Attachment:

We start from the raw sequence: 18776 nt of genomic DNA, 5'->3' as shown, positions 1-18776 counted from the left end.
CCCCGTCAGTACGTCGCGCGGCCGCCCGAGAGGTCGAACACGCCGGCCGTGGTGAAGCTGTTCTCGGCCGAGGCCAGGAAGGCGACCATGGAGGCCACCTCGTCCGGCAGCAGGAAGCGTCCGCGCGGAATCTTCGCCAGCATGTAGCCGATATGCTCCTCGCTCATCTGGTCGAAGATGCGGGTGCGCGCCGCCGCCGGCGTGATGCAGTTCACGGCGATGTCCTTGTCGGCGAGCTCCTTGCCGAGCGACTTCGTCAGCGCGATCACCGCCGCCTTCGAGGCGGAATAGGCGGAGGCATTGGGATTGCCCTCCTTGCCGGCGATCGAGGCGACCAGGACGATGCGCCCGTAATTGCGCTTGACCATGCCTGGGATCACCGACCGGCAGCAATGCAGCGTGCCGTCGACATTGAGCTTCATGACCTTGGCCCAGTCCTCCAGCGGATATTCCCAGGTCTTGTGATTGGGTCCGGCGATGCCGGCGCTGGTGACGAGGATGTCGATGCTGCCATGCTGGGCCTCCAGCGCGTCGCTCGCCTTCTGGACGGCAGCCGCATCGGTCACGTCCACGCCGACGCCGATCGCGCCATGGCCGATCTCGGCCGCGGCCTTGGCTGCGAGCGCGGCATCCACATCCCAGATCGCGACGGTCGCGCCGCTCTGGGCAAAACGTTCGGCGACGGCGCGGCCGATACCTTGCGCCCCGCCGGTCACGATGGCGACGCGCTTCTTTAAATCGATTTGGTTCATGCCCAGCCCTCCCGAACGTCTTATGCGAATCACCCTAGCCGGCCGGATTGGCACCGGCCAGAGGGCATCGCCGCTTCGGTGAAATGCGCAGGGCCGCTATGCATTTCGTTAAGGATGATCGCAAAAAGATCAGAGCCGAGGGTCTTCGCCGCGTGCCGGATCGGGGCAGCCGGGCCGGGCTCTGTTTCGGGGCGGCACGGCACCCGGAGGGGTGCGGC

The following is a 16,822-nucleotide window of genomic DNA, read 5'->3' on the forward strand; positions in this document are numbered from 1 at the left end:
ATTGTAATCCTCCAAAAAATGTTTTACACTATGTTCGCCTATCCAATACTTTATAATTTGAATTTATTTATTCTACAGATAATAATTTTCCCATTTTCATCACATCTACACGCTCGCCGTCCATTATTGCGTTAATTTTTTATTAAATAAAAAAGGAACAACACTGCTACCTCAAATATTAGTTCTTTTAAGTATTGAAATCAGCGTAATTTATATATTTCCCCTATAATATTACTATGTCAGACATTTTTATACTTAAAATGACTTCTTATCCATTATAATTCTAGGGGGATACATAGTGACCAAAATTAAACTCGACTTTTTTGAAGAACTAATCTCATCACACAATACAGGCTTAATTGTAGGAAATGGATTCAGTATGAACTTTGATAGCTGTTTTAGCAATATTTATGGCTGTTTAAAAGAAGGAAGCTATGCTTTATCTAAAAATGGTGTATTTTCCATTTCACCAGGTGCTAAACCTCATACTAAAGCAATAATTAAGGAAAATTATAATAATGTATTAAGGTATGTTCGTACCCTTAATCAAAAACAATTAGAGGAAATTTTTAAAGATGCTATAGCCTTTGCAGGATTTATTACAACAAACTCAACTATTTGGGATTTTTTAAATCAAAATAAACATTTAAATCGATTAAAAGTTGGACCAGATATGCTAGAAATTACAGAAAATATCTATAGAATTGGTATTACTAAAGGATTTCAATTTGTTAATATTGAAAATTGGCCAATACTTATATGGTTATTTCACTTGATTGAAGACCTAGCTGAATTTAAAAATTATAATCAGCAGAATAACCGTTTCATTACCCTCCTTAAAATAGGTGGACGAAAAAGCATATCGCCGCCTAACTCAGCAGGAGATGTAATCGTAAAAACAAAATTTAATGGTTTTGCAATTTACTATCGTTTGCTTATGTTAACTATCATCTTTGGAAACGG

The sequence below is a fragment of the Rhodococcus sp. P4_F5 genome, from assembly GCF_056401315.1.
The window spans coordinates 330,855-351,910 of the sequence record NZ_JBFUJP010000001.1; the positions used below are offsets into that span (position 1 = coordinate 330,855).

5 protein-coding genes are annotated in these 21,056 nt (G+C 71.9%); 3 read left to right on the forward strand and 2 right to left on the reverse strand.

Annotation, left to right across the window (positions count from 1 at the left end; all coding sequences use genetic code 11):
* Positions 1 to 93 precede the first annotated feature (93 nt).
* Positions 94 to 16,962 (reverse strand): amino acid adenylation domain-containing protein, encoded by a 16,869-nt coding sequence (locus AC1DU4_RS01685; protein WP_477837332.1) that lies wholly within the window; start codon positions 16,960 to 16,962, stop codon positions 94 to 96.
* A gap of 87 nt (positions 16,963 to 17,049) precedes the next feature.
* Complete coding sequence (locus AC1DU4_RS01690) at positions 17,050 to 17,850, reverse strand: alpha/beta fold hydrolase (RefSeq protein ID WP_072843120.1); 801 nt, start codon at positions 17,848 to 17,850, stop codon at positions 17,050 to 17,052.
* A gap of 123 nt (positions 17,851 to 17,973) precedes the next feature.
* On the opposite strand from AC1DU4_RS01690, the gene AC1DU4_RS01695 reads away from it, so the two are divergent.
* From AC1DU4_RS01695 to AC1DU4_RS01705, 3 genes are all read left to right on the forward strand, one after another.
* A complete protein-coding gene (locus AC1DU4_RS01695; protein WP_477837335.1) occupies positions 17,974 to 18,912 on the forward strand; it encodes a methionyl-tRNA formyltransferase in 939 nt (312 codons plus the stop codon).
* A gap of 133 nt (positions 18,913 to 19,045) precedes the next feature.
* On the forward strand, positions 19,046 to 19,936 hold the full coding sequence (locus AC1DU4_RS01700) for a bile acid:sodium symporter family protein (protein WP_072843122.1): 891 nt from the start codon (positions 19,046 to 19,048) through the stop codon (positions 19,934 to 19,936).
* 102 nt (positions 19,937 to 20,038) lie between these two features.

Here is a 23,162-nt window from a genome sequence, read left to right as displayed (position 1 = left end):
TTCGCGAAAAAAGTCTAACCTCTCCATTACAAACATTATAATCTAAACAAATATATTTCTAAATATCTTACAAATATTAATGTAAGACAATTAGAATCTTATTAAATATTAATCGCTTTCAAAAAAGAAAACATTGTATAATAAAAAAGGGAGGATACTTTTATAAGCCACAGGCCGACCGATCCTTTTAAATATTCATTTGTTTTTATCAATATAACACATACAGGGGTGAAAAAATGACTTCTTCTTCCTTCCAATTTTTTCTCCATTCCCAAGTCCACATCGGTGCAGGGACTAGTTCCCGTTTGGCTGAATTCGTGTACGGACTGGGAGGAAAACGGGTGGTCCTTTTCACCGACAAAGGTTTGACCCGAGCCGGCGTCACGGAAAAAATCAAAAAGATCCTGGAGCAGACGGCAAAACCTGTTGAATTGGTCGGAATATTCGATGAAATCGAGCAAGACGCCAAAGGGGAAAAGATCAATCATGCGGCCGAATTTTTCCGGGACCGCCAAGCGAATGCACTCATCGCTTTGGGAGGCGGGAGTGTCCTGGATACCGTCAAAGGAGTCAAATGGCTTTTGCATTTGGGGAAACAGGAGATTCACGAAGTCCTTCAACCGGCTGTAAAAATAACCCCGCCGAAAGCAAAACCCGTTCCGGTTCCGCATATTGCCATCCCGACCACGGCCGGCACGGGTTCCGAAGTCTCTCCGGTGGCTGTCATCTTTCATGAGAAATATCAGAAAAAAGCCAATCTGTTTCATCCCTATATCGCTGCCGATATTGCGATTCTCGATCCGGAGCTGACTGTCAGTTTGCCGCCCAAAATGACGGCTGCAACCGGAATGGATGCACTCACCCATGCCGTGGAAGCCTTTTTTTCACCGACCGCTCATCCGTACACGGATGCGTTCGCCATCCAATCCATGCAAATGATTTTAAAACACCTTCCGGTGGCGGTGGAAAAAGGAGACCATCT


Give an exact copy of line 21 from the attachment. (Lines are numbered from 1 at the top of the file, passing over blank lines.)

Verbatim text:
TTCGCGAAAAAAGTCTAACCTCTCCATTACAAACATTATAATCTAAACAAATATATTTCTAAATATCTTACAAATATTAATGTAAGACAATTAGAATCTTATTAAATATTAATCGCTTTCAAAAAAGAAAACATTGTATAATAAAAAAGGGAGGATACTTTTATAAGCCACAGGCCGACCGATCCTTTTAAATATTCATTTGTTTTTATCAATATAACACATACAGGGGTGAAAAAATGACTTCTTCTTCCTTCCAATTTTTTCTCCATTCCCAAGTCCACATCGGTGCAGGGACTAGTTCCCGTTTGGCTGAATTCGTGTACGGACTGGGAGGAAAACGGGTGGTCCTTTTCACCGACAAAGGTTTGACCCGAGCCGGCGTCACGGAAAAAATCAAAAAGATCCTGGAGCAGACGGCAAAACCTGTTGAATTGGTCGGAATATTCGATGAAATCGAGCAAGACGCCAAAGGGGAAAAGATCAATCATGCGGCCGAATTTTTCCGGGACCGCCAAGCGAATGCACTCATCGCTTTGGGAGGCGGGAGTGTCCTGGATACCGTCAAAGGAGTCAAATGGCTTTTGCATTTGGGGAAACAGGAGATTCACGAAGTCCTTCAACCGGCTGTAAAAATAACCCCGCCGAAAGCAAAACCCGTTCCGGTTCCGCATATTGCCATCCCGACCACGGCCGGCACGGGTTCCGAAGTCTCTCCGGTGGCTGTCATCTTTCATGAGAAATATCAGAAAAAAGCCAATCTGTTTCATCCCTATATCGCTGCCGATATTGCGATTCTCGATCCGGAGCTGACTGTCAGTTTGCCGCCCAAAATGACGGCTGCAACCGGAATGGATGCACTCACCCATGCCGTGGAAGCCTTTTTTTCACCGACCGCTCATCCGTACACGGATGCGTTCGCCATCCAATCCATGCAAATGATTTTAAAACACCTTCCGGTGGCGGTGGAAAAAGGAGACCATCT